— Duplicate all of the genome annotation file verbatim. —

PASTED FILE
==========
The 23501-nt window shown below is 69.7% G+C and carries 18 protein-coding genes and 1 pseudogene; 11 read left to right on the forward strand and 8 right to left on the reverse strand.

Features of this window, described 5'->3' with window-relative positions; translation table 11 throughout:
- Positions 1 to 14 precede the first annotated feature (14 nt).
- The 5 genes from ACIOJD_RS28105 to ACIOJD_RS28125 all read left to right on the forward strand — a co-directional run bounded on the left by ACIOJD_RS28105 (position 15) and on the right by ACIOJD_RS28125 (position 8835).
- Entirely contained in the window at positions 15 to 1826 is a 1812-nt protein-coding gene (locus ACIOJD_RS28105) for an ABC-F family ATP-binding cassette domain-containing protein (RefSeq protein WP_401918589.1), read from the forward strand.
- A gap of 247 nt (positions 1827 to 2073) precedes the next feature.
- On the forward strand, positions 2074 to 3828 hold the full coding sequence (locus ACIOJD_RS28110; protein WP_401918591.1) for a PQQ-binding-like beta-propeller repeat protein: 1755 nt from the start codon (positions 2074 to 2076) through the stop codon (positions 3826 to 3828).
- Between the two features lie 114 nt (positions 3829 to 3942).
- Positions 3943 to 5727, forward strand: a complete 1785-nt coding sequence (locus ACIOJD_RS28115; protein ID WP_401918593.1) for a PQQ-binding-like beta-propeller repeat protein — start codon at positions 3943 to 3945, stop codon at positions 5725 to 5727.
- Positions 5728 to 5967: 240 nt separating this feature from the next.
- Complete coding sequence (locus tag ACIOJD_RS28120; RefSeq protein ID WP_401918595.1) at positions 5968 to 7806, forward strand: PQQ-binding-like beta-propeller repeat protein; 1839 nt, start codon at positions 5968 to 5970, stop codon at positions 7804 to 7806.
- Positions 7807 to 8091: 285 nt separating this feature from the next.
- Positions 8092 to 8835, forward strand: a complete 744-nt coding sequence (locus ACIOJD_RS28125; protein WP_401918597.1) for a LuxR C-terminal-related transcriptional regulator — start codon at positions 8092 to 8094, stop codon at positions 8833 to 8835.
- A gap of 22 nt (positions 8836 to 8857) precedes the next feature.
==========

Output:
The 23501-nt window shown below is 69.7% G+C and carries 18 protein-coding genes and 1 pseudogene; 11 read left to right on the forward strand and 8 right to left on the reverse strand.

Features of this window, described 5'->3' with window-relative positions; translation table 11 throughout:
- Positions 1 to 14 precede the first annotated feature (14 nt).
- The 5 genes from ACIOJD_RS28105 to ACIOJD_RS28125 all read left to right on the forward strand — a co-directional run bounded on the left by ACIOJD_RS28105 (position 15) and on the right by ACIOJD_RS28125 (position 8835).
- Entirely contained in the window at positions 15 to 1826 is a 1812-nt protein-coding gene (locus ACIOJD_RS28105) for an ABC-F family ATP-binding cassette domain-containing protein (RefSeq protein WP_401918589.1), read from the forward strand.
- A gap of 247 nt (positions 1827 to 2073) precedes the next feature.
- On the forward strand, positions 2074 to 3828 hold the full coding sequence (locus ACIOJD_RS28110; protein WP_401918591.1) for a PQQ-binding-like beta-propeller repeat protein: 1755 nt from the start codon (positions 2074 to 2076) through the stop codon (positions 3826 to 3828).
- Between the two features lie 114 nt (positions 3829 to 3942).
- Positions 3943 to 5727, forward strand: a complete 1785-nt coding sequence (locus ACIOJD_RS28115; protein ID WP_401918593.1) for a PQQ-binding-like beta-propeller repeat protein — start codon at positions 3943 to 3945, stop codon at positions 5725 to 5727.
- Positions 5728 to 5967: 240 nt separating this feature from the next.
- Complete coding sequence (locus tag ACIOJD_RS28120; RefSeq protein ID WP_401918595.1) at positions 5968 to 7806, forward strand: PQQ-binding-like beta-propeller repeat protein; 1839 nt, start codon at positions 5968 to 5970, stop codon at positions 7804 to 7806.
- Positions 7807 to 8091: 285 nt separating this feature from the next.
- Positions 8092 to 8835, forward strand: a complete 744-nt coding sequence (locus ACIOJD_RS28125; protein WP_401918597.1) for a LuxR C-terminal-related transcriptional regulator — start codon at positions 8092 to 8094, stop codon at positions 8833 to 8835.
- A gap of 22 nt (positions 8836 to 8857) precedes the next feature.